Once again, the season of Lent has overstayed its welcome in my heart.
Don’t get me wrong; I’m a firm believer in the value of Lent. I wouldn’t trade for anything that period of intense reflection and contemplation of God and the walls I’ve built between Him and me.
But I’d make it two weeks shorter if I could.
Really, my biggest problem with Lent isn’t Lent, it’s Easter. Every year by about this time, despite my best intentions, the effects of the powerful Ash Wednesday service start to wear off, and the subdued feel of Lenten Sunday services lose their impact.
Compounding that is the knowledge that my church does Holy Week extremely well. Palm Sunday, Maundy Thursday, Good Friday and Easter Sunday are a spiritual rollercoaster at Holy Trinity Anglican Church in Calgary; I really enter into the story and am genuinely moved by the journey. These services are – as they should be – a highlight of my year, so it’s really tempting for me to look past the rest of Lent and move into Holy Week Mode a few weeks early.
There’s also the fact that by-in-large, Easter in our society is still Easter. Despite the best efforts of Hallmark and Cadbury, the secular side of the holiday hasn’t managed to eclipse the Crucifixion-Resurrection story. Chocolate bunnies and eggs still don’t mean as much to the non-Christian as the Cross and Empty Tomb mean to us. That means we Christians don’t really need Lent to keep us focused on Jesus (rather than the Bunny) the way we need Advent to help us stay centred on Jesus (rather than Santa).
Advent – the other season where liturgical churches are decorated in purple – is also somewhat sombre and serious, but there are aspects of it that make it much more accessible than Lent. Each of the four Sundays of Advent is assigned a different theme – peace, hope, joy and love – so I look forward to hearing sermons and singing songs that fit into those topics. The fact that Christmas always seems to come so quickly makes Advent seem all too short, most years.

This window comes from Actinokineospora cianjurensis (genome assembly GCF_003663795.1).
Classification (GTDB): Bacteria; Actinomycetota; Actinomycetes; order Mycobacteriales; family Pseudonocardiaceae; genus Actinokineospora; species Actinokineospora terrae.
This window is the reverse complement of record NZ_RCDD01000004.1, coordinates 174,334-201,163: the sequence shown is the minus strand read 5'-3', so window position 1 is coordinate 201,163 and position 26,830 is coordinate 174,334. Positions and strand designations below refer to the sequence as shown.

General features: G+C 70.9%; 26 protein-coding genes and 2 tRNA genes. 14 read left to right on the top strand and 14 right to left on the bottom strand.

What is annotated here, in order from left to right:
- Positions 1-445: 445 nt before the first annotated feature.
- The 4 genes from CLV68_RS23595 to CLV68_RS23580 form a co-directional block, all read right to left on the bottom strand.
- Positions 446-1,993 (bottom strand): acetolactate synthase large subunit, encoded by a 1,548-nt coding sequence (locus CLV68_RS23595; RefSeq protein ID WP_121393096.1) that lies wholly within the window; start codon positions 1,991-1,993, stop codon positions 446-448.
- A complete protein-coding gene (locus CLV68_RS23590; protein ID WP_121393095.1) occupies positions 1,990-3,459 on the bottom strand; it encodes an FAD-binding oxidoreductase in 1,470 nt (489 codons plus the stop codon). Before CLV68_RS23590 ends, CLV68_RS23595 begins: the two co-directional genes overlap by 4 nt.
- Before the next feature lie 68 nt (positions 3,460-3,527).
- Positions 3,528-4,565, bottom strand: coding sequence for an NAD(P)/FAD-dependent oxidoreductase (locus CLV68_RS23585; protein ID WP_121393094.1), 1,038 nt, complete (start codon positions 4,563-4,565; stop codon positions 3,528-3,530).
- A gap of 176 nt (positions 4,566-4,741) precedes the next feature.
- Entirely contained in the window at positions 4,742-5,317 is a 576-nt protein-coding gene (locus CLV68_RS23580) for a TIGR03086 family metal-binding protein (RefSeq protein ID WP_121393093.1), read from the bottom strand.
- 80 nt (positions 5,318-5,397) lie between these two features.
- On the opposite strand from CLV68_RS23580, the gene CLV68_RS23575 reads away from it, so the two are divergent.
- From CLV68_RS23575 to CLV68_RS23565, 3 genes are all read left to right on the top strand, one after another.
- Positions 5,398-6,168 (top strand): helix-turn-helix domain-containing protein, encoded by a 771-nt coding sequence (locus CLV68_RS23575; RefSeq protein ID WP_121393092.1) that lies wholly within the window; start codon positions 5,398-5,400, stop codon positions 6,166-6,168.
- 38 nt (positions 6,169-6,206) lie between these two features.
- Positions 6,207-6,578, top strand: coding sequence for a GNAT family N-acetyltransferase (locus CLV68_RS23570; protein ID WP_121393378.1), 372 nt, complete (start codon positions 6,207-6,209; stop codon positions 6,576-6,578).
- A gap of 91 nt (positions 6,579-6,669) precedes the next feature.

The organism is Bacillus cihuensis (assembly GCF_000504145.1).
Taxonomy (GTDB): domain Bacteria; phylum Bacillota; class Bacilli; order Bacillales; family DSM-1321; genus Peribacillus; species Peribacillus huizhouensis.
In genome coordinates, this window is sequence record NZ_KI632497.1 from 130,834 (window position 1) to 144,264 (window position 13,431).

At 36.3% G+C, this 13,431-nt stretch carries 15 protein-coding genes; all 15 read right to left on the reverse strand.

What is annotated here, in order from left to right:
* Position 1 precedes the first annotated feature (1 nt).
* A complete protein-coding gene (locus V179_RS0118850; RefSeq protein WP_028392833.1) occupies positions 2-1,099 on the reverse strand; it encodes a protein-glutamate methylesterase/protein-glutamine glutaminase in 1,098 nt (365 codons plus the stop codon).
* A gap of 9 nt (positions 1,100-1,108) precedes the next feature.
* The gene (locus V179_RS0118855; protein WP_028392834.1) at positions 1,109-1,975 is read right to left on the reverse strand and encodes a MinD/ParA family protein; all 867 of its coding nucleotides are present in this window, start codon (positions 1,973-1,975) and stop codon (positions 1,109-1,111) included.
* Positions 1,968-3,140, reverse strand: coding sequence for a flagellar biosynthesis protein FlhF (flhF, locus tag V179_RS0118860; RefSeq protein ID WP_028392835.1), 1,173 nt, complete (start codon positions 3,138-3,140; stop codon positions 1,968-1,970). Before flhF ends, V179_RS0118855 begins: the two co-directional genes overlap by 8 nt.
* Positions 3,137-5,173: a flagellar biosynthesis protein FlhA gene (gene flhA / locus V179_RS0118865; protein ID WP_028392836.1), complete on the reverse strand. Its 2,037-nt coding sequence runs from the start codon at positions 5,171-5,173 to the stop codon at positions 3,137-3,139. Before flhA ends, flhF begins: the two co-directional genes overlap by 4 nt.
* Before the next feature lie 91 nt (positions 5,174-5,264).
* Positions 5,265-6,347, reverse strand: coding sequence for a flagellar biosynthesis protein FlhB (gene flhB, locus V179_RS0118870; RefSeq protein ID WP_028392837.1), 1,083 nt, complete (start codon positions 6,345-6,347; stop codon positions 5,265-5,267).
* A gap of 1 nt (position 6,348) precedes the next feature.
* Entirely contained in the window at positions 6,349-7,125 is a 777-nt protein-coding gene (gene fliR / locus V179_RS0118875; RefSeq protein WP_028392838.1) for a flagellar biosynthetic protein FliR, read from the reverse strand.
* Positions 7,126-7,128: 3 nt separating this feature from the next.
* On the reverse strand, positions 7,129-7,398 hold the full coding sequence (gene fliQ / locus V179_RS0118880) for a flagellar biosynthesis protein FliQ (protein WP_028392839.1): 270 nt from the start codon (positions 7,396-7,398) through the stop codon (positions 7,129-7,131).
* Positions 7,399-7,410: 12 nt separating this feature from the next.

Lent, on the other hand, has no themes to help mark the milestones. It’s meant to be a largely featureless, often bleak period, and it’s not the obvious counterpoint to a parallel secular season. Therefore, the purposes it serves are largely internal. There are a few Lenten rituals, but it’s so easy to go through the motions and fall emotionally or spiritually out-of-step with why we need Lent. What’s more, since Lent is 50% longer than Advent, it’s at least 50% tougher to stay in the spirit of the season for the whole time.
Remembering to be sombre and thoughtful isn’t easy. Choosing to take extra time each day to spend with God doesn’t come naturally. Self-denial – even if all you’re giving up is something as superfluous as social networking – takes work. (If it didn’t, it wouldn’t qualify as self-denial, would it?) And given the frailties of flesh, it’s pretty unlikely that a couple extra weeks are going to make that much difference in our quest to skim off all of the slag of our lives. So why does Lent have to be so long?
Maybe because I don’t want it to be. After all, if Lent was simple, pleasant and easy, how could I expect it to help me grow?
Peace be with you.